Third Party Nonviolent Intervention (TPNI) is the term that has arisen for the age-old practice of an outside party intervening in a conflict in an effort to open the space for reconciliation and peacemaking. Some services of TPNI actors can include witnessing, accompaniment, monitoring, interposition, offering good offices, and rumor abatement. Because nonviolent interveners are not members of either party to the conflict, they are seen as trustworthy and are not normally targets of violence. Even the most rabid militants often hesitate to inflict violence on a member of the international community, as attacks could generate unwanted media attention. Also, the unexpected presence of a third party helps to break up the inevitable polarization of self and other that conflict causes and on which it depends. Perhaps most importantly, by risking life and comfort to protect an intended victim of violence, the third party helps to rehumanize that victim in the eyes of the would-be attacker.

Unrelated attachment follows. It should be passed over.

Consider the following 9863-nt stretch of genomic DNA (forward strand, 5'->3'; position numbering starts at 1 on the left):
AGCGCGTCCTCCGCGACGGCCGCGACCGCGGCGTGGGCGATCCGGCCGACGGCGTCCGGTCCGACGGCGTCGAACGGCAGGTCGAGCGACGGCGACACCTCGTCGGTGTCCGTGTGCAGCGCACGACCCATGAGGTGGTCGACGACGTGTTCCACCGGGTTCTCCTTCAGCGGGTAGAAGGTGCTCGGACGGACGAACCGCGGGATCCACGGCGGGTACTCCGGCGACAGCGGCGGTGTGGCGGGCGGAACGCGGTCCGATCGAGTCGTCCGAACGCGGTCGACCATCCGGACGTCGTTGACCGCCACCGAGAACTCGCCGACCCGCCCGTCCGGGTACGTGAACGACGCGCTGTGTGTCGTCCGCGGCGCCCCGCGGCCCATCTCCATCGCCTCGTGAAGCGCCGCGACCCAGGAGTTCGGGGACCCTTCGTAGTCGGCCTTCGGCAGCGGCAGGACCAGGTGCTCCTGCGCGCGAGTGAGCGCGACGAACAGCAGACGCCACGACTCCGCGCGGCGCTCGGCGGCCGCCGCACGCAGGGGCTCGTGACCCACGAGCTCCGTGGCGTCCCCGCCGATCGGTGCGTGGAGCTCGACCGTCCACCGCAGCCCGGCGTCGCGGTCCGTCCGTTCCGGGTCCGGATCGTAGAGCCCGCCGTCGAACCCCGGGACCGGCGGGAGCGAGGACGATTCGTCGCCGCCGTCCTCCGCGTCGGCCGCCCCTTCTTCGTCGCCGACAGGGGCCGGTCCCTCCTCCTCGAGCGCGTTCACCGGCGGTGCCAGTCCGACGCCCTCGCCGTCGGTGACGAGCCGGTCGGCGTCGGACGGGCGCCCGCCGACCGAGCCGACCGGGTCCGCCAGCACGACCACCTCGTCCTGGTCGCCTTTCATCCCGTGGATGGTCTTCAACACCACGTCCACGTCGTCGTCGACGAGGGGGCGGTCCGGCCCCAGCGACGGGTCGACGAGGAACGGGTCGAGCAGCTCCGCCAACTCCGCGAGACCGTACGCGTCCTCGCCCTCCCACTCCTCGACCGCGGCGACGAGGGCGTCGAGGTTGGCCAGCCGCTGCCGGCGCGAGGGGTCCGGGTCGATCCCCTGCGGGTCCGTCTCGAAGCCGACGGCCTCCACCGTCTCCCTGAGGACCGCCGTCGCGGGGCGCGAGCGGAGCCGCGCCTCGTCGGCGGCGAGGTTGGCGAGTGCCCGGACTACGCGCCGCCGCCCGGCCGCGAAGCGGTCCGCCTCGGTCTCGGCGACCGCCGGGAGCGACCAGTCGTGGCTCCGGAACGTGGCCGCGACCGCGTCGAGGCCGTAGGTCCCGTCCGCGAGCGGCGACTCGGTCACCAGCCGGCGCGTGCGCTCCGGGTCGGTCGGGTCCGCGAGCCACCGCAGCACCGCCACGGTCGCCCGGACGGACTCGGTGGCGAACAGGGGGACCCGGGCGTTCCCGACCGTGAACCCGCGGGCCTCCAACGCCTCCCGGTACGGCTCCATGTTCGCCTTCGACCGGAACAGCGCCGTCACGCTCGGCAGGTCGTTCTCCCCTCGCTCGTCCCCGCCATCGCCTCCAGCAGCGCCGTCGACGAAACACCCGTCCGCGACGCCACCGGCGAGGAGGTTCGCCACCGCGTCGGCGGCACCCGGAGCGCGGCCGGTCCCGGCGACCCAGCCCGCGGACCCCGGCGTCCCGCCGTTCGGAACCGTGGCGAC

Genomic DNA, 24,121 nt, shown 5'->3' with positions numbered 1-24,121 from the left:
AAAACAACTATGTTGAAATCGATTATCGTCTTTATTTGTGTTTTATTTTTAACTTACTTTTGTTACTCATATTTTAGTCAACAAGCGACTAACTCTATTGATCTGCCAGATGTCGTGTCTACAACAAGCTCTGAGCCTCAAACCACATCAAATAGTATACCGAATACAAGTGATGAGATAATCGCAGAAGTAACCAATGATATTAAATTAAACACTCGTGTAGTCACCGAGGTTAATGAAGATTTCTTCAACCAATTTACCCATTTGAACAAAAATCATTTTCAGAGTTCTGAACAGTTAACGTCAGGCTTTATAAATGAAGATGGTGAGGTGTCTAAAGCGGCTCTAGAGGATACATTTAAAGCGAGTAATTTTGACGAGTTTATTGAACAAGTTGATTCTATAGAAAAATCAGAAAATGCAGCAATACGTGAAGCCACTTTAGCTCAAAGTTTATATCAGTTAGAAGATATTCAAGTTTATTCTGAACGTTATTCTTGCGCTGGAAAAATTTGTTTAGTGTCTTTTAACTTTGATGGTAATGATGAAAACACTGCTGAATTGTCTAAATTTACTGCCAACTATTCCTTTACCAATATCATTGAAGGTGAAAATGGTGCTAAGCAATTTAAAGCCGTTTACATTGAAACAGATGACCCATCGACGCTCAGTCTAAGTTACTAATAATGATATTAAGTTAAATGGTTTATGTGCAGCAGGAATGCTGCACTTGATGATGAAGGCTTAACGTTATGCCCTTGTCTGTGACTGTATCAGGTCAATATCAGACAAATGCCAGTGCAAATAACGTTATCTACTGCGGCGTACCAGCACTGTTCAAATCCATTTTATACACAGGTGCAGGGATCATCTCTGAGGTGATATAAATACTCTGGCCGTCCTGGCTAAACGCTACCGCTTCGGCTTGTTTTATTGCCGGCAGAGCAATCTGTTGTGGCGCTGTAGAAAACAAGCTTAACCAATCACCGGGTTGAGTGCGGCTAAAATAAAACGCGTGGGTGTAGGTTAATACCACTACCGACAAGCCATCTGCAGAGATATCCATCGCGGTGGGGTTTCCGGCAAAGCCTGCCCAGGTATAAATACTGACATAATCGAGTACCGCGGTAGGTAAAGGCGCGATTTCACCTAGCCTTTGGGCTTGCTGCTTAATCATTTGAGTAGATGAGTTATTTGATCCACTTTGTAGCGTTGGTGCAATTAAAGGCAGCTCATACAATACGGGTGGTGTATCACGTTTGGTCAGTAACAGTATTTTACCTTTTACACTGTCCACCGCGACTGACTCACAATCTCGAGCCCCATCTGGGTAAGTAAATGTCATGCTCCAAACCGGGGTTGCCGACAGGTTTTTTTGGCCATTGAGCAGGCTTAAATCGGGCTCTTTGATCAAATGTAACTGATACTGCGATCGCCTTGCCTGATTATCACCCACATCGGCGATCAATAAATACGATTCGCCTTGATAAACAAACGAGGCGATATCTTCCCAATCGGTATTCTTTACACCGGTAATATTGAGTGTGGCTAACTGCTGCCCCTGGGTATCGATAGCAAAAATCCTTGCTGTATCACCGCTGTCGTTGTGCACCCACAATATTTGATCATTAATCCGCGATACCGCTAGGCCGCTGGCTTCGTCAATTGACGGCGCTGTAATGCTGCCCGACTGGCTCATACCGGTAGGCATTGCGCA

In the modern period, TPNI emerged from Gandhi’s shanti sena, peace army, and increasing numbers of human rights and humanitarian interventions that have gained momentum since the 1980s. Peace Brigades International, founded in 1980 has played an important role, along with Christian Peacemaker Teams, Witness for Peace, and Michigan Peacemaker Teams. Today Nonviolent Peaceforce is building TPNI into a global entity. TPNI has been practiced with varying degrees of success in places like Michigan, Colombia, Palestine, the US/Mexico border, and Sri Lanka. TPNI stands in contrast to the standard U.N. armed peacekeeping model. In fact, some practitioners of TPNI state that nonviolent interposition can act as a full replacement for armed peacekeeping. TPNI is supported in legal frameworks by the concept of droit d’ingérence, the right to intervene. Many feel that, alongside the related Civilian-Based Defense, TPNI shows that there is a nonviolent alternative to war.